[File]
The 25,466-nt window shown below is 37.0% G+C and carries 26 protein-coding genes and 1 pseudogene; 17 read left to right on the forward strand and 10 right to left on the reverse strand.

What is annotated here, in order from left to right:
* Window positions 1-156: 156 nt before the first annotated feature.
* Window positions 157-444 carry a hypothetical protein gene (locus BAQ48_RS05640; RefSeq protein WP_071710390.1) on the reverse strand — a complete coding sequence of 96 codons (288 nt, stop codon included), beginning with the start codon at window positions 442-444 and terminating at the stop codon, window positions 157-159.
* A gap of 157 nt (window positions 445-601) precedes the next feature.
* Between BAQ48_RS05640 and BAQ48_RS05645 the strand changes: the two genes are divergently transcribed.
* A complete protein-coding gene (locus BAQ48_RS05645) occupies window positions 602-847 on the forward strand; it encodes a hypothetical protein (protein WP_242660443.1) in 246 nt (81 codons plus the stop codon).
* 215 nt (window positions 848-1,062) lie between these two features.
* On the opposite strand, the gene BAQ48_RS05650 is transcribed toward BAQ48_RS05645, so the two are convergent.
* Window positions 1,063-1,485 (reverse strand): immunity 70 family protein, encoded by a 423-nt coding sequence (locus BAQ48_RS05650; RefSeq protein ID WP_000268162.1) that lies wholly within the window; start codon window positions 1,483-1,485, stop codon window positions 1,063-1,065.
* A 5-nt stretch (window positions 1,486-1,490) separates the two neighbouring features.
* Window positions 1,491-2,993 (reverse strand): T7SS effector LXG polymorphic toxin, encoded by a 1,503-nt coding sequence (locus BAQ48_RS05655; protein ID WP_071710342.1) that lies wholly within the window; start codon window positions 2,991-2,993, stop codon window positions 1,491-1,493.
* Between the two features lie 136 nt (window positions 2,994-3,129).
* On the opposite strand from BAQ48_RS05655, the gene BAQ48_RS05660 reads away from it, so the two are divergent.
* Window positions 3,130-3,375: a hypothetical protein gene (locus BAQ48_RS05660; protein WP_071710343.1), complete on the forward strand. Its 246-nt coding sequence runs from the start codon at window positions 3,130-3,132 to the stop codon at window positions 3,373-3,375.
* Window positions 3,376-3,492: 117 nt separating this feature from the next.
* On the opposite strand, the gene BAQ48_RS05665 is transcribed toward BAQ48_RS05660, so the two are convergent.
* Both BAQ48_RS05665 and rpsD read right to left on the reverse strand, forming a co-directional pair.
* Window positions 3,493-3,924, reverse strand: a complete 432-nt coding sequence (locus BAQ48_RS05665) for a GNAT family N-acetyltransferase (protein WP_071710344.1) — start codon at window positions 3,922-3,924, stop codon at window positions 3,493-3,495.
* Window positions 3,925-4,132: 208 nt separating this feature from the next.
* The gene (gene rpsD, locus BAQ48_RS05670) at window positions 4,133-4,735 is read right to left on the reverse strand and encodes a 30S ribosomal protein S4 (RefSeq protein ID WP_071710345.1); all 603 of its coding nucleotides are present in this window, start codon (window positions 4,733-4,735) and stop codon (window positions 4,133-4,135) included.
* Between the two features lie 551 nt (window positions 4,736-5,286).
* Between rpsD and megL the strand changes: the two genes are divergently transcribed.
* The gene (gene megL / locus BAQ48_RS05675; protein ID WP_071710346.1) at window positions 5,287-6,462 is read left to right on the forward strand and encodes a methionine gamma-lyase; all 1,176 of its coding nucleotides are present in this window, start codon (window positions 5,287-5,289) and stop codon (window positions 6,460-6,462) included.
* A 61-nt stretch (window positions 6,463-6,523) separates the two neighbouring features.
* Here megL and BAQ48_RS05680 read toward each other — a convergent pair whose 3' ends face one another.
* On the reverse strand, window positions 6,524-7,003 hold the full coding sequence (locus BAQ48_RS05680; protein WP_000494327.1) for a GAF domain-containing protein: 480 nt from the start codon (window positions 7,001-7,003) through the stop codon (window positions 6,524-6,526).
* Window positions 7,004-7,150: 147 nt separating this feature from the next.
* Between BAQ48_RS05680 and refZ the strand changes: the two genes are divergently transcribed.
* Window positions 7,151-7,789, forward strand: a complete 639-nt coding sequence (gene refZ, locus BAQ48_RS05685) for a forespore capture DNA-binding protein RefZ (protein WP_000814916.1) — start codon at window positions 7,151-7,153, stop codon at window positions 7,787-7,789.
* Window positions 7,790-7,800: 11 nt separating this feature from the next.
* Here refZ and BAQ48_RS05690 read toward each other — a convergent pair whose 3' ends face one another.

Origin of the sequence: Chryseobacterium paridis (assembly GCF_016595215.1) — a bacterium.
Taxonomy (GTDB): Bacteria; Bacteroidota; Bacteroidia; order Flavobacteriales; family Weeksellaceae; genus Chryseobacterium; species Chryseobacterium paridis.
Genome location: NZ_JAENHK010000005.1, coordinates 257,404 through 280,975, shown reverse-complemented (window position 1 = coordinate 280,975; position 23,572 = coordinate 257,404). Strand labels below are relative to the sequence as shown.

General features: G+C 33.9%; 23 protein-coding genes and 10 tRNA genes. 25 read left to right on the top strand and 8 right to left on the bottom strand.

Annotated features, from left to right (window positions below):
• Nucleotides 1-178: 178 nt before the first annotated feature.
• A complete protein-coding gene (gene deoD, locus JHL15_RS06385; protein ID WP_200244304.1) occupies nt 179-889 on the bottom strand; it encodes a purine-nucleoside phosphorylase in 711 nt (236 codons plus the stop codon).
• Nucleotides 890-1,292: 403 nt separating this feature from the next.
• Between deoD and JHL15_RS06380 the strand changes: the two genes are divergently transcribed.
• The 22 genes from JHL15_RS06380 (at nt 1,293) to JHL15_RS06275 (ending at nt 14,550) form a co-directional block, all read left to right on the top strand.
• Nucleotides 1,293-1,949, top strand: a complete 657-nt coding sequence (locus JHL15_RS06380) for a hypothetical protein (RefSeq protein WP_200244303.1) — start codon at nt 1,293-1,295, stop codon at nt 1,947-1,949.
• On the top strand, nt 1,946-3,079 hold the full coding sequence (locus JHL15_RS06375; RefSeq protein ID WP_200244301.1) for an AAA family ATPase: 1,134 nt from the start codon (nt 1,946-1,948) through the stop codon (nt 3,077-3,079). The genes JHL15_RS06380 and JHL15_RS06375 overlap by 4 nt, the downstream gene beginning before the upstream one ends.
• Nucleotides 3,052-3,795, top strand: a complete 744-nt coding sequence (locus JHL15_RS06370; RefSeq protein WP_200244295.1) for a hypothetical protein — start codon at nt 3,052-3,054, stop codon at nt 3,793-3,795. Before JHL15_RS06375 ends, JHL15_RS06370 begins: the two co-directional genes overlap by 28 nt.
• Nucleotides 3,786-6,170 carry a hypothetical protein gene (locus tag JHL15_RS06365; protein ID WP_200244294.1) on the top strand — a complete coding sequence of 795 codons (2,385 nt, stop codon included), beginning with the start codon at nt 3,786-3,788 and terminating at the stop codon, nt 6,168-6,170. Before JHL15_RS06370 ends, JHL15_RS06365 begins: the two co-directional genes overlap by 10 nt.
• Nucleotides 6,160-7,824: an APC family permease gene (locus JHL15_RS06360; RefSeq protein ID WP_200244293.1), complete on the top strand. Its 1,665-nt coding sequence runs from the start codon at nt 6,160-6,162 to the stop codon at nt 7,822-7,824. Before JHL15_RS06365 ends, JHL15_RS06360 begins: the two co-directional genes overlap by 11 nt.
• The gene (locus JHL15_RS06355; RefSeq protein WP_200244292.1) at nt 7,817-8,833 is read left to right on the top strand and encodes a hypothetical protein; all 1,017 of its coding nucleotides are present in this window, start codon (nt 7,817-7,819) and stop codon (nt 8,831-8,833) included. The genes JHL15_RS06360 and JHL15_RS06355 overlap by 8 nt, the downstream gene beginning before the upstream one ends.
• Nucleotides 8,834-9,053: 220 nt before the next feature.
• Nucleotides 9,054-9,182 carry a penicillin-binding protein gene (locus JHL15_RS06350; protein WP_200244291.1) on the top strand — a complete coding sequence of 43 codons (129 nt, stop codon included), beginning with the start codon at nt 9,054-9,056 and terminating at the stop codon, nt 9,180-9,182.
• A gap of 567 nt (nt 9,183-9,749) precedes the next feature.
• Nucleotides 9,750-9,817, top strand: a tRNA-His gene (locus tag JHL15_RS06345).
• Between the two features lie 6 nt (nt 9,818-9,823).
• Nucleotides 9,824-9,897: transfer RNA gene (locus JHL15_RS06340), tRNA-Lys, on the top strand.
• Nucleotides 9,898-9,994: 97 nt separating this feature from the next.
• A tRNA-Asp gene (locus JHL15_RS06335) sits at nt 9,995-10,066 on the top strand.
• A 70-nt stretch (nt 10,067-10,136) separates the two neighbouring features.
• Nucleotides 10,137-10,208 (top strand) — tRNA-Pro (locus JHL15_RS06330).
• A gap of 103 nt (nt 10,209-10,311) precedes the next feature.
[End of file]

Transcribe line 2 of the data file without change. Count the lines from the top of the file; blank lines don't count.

What is annotated here, in order from left to right: